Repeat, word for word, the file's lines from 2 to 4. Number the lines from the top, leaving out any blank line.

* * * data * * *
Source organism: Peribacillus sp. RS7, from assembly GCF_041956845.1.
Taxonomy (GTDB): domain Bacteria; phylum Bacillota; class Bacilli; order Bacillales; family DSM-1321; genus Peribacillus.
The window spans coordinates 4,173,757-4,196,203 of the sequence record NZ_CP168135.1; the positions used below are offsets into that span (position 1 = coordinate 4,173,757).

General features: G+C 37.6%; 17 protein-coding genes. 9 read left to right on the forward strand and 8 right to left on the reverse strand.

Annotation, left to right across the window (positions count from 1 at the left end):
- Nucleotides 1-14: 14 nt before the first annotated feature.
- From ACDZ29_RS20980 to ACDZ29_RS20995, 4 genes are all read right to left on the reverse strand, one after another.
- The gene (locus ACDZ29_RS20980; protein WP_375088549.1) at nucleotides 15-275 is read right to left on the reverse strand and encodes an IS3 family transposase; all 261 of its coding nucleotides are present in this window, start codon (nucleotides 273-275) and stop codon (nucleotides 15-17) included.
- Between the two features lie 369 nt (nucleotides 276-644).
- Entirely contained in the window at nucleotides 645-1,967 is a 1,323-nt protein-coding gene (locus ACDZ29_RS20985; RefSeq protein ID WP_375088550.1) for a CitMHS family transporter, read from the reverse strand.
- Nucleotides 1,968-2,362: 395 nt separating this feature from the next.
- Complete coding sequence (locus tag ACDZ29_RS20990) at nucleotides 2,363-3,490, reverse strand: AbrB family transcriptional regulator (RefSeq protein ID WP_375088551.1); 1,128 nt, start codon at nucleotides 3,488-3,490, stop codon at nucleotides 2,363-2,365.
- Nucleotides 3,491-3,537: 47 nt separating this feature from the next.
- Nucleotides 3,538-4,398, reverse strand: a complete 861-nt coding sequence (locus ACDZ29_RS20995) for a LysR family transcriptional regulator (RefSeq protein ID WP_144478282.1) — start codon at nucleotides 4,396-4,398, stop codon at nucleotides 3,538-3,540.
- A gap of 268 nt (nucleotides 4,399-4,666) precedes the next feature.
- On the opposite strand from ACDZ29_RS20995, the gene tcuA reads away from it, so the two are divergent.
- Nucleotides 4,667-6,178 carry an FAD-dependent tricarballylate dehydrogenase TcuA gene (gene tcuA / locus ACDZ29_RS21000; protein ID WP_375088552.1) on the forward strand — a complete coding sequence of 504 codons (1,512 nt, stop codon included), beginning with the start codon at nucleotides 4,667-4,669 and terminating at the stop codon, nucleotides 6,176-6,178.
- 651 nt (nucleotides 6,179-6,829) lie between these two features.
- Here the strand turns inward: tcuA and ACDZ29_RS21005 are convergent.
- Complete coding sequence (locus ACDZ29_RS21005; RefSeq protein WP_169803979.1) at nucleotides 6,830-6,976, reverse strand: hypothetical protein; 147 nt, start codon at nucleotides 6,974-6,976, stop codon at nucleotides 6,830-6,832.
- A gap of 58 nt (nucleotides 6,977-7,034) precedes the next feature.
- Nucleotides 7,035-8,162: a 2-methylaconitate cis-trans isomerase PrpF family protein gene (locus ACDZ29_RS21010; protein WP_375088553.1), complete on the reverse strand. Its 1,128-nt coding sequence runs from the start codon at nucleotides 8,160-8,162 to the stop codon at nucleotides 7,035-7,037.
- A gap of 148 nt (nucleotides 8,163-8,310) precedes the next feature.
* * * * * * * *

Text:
Taxonomy (GTDB): domain Bacteria; phylum Bacillota; class Bacilli; order Bacillales; family DSM-1321; genus Peribacillus.
The window spans coordinates 4,173,757-4,196,203 of the sequence record NZ_CP168135.1; the positions used below are offsets into that span (position 1 = coordinate 4,173,757).

General features: G+C 37.6%; 17 protein-coding genes. 9 read left to right on the forward strand and 8 right to left on the reverse strand.